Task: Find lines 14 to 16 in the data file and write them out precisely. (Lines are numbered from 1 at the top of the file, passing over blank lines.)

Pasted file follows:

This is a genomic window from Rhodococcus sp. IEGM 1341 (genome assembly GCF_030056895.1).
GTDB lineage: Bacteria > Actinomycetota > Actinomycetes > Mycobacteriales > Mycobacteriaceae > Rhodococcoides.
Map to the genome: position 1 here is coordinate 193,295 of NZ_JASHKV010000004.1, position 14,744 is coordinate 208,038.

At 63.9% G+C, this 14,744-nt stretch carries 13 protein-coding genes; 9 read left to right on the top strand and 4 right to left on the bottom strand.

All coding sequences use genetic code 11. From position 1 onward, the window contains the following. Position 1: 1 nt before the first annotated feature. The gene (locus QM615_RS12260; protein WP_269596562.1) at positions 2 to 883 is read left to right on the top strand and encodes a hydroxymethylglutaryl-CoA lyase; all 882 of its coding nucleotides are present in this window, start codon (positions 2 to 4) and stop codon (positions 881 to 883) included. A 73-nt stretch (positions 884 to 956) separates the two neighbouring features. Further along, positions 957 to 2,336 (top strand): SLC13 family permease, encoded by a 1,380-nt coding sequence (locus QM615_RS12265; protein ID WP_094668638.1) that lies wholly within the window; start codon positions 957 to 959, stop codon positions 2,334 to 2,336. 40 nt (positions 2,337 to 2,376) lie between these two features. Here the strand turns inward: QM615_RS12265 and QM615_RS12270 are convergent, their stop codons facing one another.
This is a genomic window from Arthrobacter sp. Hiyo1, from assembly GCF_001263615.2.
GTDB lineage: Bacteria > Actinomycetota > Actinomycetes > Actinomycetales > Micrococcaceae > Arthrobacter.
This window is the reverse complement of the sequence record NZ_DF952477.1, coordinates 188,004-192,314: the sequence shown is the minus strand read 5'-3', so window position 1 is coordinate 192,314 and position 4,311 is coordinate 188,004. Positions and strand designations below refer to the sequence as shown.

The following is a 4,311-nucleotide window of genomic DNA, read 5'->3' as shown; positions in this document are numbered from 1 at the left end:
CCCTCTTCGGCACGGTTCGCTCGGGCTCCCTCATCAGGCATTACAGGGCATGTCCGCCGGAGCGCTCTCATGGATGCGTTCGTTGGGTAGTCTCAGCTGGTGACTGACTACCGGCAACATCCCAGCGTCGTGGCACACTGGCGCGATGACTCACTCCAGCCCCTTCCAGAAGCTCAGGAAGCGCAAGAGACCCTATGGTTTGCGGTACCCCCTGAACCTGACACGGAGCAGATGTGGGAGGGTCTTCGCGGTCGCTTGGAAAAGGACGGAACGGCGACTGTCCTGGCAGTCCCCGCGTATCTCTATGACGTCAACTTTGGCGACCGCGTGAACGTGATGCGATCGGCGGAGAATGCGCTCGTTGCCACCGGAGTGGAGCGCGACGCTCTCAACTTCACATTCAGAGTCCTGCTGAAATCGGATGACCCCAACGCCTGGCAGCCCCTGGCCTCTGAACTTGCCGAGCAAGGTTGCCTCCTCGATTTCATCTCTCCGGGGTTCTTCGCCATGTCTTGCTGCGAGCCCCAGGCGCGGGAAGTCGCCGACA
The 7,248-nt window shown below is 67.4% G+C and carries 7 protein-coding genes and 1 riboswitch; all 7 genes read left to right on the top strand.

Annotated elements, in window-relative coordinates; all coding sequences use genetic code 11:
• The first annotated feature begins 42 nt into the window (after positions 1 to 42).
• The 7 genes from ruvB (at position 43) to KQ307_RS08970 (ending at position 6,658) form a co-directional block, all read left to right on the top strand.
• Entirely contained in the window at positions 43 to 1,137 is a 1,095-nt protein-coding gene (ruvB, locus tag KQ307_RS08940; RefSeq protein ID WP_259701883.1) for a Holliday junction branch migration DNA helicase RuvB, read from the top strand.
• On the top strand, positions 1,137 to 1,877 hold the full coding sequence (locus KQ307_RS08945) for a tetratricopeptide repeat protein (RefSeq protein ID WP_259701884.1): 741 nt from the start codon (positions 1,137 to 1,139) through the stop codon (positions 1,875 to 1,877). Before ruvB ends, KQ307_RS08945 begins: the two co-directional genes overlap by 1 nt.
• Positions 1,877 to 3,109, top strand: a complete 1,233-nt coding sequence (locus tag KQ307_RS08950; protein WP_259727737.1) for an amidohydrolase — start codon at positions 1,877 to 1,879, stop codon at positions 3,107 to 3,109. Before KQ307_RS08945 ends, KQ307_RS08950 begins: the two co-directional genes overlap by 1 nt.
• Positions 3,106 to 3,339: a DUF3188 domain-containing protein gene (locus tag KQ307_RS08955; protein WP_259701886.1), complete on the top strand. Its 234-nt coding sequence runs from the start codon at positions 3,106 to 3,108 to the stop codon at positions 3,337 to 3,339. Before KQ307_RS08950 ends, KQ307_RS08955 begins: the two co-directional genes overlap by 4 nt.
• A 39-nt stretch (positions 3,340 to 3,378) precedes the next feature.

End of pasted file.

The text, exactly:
• The 7 genes from ruvB (at position 43) to KQ307_RS08970 (ending at position 6,658) form a co-directional block, all read left to right on the top strand.
• Entirely contained in the window at positions 43 to 1,137 is a 1,095-nt protein-coding gene (ruvB, locus tag KQ307_RS08940; RefSeq protein ID WP_259701883.1) for a Holliday junction branch migration DNA helicase RuvB, read from the top strand.
• On the top strand, positions 1,137 to 1,877 hold the full coding sequence (locus KQ307_RS08945) for a tetratricopeptide repeat protein (RefSeq protein ID WP_259701884.1): 741 nt from the start codon (positions 1,137 to 1,139) through the stop codon (positions 1,875 to 1,877). Before ruvB ends, KQ307_RS08945 begins: the two co-directional genes overlap by 1 nt.